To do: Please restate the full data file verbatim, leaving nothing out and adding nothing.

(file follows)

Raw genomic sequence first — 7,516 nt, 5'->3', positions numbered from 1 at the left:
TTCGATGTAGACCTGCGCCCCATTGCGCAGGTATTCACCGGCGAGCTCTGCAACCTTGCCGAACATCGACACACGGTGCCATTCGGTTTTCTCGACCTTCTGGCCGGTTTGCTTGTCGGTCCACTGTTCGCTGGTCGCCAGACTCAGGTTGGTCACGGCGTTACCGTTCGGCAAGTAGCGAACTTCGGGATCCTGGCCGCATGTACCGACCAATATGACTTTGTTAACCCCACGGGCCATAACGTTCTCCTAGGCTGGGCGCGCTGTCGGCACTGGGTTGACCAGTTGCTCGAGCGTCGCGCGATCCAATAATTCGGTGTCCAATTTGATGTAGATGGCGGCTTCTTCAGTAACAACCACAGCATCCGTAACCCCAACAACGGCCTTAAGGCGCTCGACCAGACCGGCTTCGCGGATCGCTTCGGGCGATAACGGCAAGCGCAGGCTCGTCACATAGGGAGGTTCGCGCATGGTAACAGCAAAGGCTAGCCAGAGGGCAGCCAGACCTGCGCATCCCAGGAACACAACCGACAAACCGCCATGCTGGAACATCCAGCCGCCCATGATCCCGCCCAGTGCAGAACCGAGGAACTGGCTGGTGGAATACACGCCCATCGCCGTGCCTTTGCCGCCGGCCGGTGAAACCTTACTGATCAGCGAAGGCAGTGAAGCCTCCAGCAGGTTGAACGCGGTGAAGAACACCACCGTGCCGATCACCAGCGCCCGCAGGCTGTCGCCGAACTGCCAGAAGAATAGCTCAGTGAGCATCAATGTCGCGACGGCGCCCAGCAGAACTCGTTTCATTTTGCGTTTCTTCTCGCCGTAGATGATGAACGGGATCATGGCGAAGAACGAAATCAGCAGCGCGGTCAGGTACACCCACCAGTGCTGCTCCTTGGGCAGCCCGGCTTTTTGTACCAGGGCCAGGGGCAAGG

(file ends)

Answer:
Raw genomic sequence first — 7,516 nt, 5'->3', positions numbered from 1 at the left:
TTCGATGTAGACCTGCGCCCCATTGCGCAGGTATTCACCGGCGAGCTCTGCAACCTTGCCGAACATCGACACACGGTGCCATTCGGTTTTCTCGACCTTCTGGCCGGTTTGCTTGTCGGTCCACTGTTCGCTGGTCGCCAGACTCAGGTTGGTCACGGCGTTACCGTTCGGCAAGTAGCGAACTTCGGGATCCTGGCCGCATGTACCGACCAATATGACTTTGTTAACCCCACGGGCCATAACGTTCTCCTAGGCTGGGCGCGCTGTCGGCACTGGGTTGACCAGTTGCTCGAGCGTCGCGCGATCCAATAATTCGGTGTCCAATTTGATGTAGATGGCGGCTTCTTCAGTAACAACCACAGCATCCGTAACCCCAACAACGGCCTTAAGGCGCTCGACCAGACCGGCTTCGCGGATCGCTTCGGGCGATAACGGCAAGCGCAGGCTCGTCACATAGGGAGGTTCGCGCATGGTAACAGCAAAGGCTAGCCAGAGGGCAGCCAGACCTGCGCATCCCAGGAACACAACCGACAAACCGCCATGCTGGAACATCCAGCCGCCCATGATCCCGCCCAGTGCAGAACCGAGGAACTGGCTGGTGGAATACACGCCCATCGCCGTGCCTTTGCCGCCGGCCGGTGAAACCTTACTGATCAGCGAAGGCAGTGAAGCCTCCAGCAGGTTGAACGCGGTGAAGAACACCACCGTGCCGATCACCAGCGCCCGCAGGCTGTCGCCGAACTGCCAGAAGAATAGCTCAGTGAGCATCAATGTCGCGACGGCGCCCAGCAGAACTCGTTTCATTTTGCGTTTCTTCTCGCCGTAGATGATGAACGGGATCATGGCGAAGAACGAAATCAGCAGCGCGGTCAGGTACACCCACCAGTGCTGCTCCTTGGGCAGCCCGGCTTTTTGTACCAGGGCCAGGGGCAAGG